By Lisa Young

Staff writer

How lead gets into drinking water

The town of Paonia provided "How Lead Gets Into Drinking Water" info-gram in its public notice. 

Recent notices from the town of Paonia concerning higher levels of lead in drinking water samples has led to a backflow of misinformation in the rural community.

An approved CDPHE cover letter with two separate notices was sent to town residents on Feb. 10. The information was met with a variety of responses on social media; however, the most concerning issue for residents was the notification about higher lead samples taken in December.

Town administrator Corinne Ferguson explained that the town is required by CDPHE to take a certain number of samples corresponding to the number of people or population the town water system serves.

“We serve just under 3,000 individual people on our entire distribution system. That requires a minimum of 20 samples at multiple sites approved by CDPHE. The sites are meant to represent every area or every neighborhood area on our system.”

Ferguson said that if the town drops below 90% or records just two high lead tests they are required to notify the public.

The town pulled 20 samples in June using a hybrid method from both interior and exterior pulls. Ferguson noted that the June samples were taken at a time when water was free flowing. The tests showed no high lead levels. The samples taken in December were from more static sources resulting in six sites with high lead levels.

Ferguson noted that many people believe older homes are at a higher risk for lead seeping into their pipes causing contamination. She said the greater risk is to homes built in the 1980s when plumbers began using lead soldering.

The notice contained steps on how individuals can reduce lead exposure in their water. It also provided information about water treatment devices, alternative water sources and who to contact to have water tested for lead.

“The state requires that we confirm (our December results) in our next test which is by the end of June, but we’re not waiting, we’re doing them now. Regardless of what people may be saying online, we’re not trying to instill fear, it’s exactly the opposite,” Ferguson said, admitting that the town has made mistakes and often not done things in a timely fashion.

“The big picture thing is making sure that what’s in your water is safe and that people are safe and they’re not being exposed to anything that’s unsafe. There has not been a lapse that has caused a situation where there’s been any danger to people,” she said.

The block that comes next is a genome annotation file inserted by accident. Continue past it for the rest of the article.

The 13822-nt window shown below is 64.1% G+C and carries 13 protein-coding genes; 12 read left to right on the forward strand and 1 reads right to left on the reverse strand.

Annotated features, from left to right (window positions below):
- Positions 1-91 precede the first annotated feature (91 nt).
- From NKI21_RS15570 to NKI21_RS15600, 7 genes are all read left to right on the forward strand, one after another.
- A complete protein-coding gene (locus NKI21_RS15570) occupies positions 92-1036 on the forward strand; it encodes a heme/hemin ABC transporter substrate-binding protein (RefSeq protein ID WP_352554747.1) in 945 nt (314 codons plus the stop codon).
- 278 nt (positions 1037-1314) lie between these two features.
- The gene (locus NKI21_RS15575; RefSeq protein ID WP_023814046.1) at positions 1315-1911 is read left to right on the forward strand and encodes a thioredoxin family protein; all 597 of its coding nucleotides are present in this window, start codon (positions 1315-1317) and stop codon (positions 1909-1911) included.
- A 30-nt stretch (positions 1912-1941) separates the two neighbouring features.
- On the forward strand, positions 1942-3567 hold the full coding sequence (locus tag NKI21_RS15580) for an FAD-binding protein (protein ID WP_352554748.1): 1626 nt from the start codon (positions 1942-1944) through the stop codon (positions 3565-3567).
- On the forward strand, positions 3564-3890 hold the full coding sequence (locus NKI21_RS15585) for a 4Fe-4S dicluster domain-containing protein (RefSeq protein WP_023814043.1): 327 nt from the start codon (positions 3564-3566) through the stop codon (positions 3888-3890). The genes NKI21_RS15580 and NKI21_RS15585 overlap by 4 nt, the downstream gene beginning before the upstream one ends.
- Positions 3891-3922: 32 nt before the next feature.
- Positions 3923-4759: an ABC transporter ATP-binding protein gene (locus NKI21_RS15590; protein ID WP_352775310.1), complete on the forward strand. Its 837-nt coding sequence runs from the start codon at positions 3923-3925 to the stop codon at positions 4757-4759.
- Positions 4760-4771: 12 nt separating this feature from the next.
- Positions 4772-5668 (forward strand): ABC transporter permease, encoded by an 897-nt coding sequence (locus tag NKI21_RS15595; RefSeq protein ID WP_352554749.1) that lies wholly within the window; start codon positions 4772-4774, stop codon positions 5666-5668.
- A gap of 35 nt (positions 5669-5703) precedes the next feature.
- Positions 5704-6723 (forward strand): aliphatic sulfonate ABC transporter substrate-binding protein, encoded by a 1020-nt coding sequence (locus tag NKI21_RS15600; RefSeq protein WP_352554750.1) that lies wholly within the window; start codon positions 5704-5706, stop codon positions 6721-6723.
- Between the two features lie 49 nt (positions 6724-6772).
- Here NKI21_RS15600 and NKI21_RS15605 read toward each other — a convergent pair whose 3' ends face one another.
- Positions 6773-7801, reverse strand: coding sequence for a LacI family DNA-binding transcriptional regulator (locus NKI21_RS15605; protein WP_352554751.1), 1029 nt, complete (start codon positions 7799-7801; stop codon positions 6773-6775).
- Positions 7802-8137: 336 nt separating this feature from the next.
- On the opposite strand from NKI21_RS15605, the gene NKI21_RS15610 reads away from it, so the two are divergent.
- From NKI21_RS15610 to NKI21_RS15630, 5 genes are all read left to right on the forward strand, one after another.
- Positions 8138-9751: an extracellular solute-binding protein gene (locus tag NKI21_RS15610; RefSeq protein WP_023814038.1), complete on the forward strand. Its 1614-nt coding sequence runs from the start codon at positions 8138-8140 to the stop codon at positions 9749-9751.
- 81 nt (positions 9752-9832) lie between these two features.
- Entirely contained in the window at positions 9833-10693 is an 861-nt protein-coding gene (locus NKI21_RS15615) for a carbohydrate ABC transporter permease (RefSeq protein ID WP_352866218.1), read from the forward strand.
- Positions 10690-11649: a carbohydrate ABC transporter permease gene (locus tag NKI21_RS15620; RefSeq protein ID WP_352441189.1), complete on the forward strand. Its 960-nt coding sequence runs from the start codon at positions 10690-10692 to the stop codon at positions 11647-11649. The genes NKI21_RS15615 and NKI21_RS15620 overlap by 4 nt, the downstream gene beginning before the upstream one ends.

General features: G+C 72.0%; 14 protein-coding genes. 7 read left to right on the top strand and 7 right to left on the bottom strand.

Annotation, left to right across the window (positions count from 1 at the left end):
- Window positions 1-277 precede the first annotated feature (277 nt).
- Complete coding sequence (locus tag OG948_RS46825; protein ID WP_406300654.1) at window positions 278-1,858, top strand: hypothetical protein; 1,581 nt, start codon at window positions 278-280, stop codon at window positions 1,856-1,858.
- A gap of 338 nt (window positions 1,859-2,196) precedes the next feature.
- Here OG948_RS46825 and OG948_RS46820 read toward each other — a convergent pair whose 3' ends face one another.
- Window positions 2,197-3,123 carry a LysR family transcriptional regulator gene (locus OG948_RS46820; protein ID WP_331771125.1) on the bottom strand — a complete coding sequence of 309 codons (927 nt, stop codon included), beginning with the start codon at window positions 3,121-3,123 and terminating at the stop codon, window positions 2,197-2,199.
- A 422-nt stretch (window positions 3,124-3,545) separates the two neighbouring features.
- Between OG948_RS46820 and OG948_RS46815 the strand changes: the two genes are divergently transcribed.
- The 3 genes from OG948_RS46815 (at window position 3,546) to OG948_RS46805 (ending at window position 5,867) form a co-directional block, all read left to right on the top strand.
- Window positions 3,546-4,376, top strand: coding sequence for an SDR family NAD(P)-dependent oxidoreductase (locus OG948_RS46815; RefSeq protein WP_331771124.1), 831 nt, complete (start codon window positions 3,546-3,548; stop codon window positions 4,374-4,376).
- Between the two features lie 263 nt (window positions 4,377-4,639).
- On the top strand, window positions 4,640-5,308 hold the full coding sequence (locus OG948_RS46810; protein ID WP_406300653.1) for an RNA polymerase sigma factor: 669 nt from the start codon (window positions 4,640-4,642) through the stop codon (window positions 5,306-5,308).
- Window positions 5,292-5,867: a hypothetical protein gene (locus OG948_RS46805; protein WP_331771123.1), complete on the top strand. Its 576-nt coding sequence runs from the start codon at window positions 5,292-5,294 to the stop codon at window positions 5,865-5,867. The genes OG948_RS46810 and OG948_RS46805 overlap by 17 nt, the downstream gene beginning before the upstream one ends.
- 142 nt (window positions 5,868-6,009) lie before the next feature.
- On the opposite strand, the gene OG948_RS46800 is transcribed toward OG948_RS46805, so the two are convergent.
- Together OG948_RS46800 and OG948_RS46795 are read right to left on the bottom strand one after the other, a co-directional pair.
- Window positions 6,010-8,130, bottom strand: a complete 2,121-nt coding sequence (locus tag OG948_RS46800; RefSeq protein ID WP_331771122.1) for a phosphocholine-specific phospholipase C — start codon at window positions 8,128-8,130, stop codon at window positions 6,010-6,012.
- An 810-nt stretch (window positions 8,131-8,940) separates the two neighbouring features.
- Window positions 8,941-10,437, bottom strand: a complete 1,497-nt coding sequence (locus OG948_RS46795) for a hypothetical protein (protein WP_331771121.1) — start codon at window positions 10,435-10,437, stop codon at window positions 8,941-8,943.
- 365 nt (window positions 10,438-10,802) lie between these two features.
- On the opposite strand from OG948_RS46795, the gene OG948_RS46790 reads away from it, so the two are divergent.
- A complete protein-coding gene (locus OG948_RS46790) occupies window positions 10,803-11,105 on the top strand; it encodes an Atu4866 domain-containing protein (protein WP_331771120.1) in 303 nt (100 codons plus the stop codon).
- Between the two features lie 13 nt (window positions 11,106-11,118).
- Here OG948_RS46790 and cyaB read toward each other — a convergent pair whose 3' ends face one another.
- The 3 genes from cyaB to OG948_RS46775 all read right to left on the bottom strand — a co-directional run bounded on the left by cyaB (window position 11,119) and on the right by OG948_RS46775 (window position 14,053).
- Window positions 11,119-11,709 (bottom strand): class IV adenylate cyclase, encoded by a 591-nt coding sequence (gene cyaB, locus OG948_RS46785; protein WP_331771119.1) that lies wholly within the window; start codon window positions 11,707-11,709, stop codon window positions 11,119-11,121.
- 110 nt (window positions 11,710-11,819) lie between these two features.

The bigger issue with CDPHE violations has been a lack of reporting or missing deadlines. Ferguson said Travis Loberg, public works director, has made significant progress on the “administrative side” of his position.

“We are working diligently to clear these old deficiencies and deal with the repercussions, which comes as some concern from the community. I know there is already a level of mistrust in the community and we’re trying to deal with that by being open and transparent,” she said.

The recent notices also addressed an older violation that has since been resolved with the state.

“There are several deficiencies that have just been lingering,” Ferguson said regarding the notification on back-flow prevention device reporting.

She said the state has an unfunded mandate that the town is required to receive voluntary reports from businesses that are deemed to be a higher risk for cross contamination if there was a backflow event.

The state requires the town to identify which locations meet CDPHE criteria for needing a backflow device. Devices are required to be tested annually by the property owner or business using a certified tester. Results are then reported to the town which in turn is required to self-report a specified percentage of the results back to the state.

Ferguson said in 2018 and 2019 the town identified the locations via a survey asking if they had a backflow device. The town then notified them about the required testing. She said while the town received a number of the reports back, they failed to get the state’s set percentage.

“We did not get enough of our businesses or locations to comply and provide us that information. Because we didn’t hit that threshold, it’s a violation that the town gets but is really instigated at the personal, property owner, business level.”

In order to correct the situation, Ferguson said the town instituted an ordinance that allows the town to shut off service to non-compliant property owners or businesses. In addition, the town board issued a Request for Proposal (RFP) for certified testers to contract with Paonia. The town provided a list of locations with backflow devices, paid the contractor for the testing service and then passed the bill on to the responsible party.

“We’ve been compliant with our percentage of tests since May of 2020, but at the time that we failed to send out a notification. So, even though it’s been years and we’re compliant, we are still required to send out that notification to clear the violation with CDPHE.”

Ferguson said while the state gives government entities plenty of time to notify the public on lesser violations, the delay can create unrest for the community.

She said that while the town board has had multiple conversations about the backflow device issue, residents are just now hearing about the problem.

“Because a notification didn’t go out until now, it’s causing people to think there is something wrong now and there isn’t,” Ferguson said, adding that the town is up to date with its state water reporting.

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